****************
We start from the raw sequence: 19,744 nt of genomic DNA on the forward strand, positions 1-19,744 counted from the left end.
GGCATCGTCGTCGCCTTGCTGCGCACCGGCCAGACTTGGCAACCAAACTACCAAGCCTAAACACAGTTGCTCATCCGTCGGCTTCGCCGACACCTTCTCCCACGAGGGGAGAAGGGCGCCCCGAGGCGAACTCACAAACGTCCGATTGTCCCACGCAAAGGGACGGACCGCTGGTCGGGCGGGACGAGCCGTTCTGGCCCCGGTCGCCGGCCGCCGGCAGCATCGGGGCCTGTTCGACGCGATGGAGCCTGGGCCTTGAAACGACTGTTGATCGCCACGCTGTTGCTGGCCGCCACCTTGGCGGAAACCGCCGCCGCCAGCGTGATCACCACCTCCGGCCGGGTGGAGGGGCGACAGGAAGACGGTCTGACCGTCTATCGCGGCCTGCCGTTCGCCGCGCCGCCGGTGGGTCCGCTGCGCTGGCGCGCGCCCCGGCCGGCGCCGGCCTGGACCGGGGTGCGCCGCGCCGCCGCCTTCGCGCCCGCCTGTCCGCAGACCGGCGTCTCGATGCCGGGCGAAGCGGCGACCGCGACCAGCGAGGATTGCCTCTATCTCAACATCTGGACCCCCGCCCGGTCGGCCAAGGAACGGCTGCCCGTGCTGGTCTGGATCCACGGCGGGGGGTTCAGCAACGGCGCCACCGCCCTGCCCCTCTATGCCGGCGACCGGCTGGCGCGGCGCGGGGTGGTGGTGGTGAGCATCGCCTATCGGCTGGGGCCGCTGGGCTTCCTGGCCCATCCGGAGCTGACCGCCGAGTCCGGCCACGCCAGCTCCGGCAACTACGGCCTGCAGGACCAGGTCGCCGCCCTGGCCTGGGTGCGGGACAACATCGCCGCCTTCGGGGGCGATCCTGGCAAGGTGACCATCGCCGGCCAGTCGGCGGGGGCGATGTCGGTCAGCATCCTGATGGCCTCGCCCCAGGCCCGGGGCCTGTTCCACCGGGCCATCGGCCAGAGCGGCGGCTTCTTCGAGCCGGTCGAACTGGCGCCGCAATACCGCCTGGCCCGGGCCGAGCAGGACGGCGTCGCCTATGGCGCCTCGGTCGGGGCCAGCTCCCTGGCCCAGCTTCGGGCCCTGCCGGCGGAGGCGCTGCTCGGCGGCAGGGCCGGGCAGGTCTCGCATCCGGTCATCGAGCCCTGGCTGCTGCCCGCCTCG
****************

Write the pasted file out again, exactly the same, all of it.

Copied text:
We start from the raw sequence: 19,744 nt of genomic DNA on the forward strand, positions 1-19,744 counted from the left end.
GGCATCGTCGTCGCCTTGCTGCGCACCGGCCAGACTTGGCAACCAAACTACCAAGCCTAAACACAGTTGCTCATCCGTCGGCTTCGCCGACACCTTCTCCCACGAGGGGAGAAGGGCGCCCCGAGGCGAACTCACAAACGTCCGATTGTCCCACGCAAAGGGACGGACCGCTGGTCGGGCGGGACGAGCCGTTCTGGCCCCGGTCGCCGGCCGCCGGCAGCATCGGGGCCTGTTCGACGCGATGGAGCCTGGGCCTTGAAACGACTGTTGATCGCCACGCTGTTGCTGGCCGCCACCTTGGCGGAAACCGCCGCCGCCAGCGTGATCACCACCTCCGGCCGGGTGGAGGGGCGACAGGAAGACGGTCTGACCGTCTATCGCGGCCTGCCGTTCGCCGCGCCGCCGGTGGGTCCGCTGCGCTGGCGCGCGCCCCGGCCGGCGCCGGCCTGGACCGGGGTGCGCCGCGCCGCCGCCTTCGCGCCCGCCTGTCCGCAGACCGGCGTCTCGATGCCGGGCGAAGCGGCGACCGCGACCAGCGAGGATTGCCTCTATCTCAACATCTGGACCCCCGCCCGGTCGGCCAAGGAACGGCTGCCCGTGCTGGTCTGGATCCACGGCGGGGGGTTCAGCAACGGCGCCACCGCCCTGCCCCTCTATGCCGGCGACCGGCTGGCGCGGCGCGGGGTGGTGGTGGTGAGCATCGCCTATCGGCTGGGGCCGCTGGGCTTCCTGGCCCATCCGGAGCTGACCGCCGAGTCCGGCCACGCCAGCTCCGGCAACTACGGCCTGCAGGACCAGGTCGCCGCCCTGGCCTGGGTGCGGGACAACATCGCCGCCTTCGGGGGCGATCCTGGCAAGGTGACCATCGCCGGCCAGTCGGCGGGGGCGATGTCGGTCAGCATCCTGATGGCCTCGCCCCAGGCCCGGGGCCTGTTCCACCGGGCCATCGGCCAGAGCGGCGGCTTCTTCGAGCCGGTCGAACTGGCGCCGCAATACCGCCTGGCCCGGGCCGAGCAGGACGGCGTCGCCTATGGCGCCTCGGTCGGGGCCAGCTCCCTGGCCCAGCTTCGGGCCCTGCCGGCGGAGGCGCTGCTCGGCGGCAGGGCCGGGCAGGTCTCGCATCCGGTCATCGAGCCCTGGCTGCTGCCCGCCTCG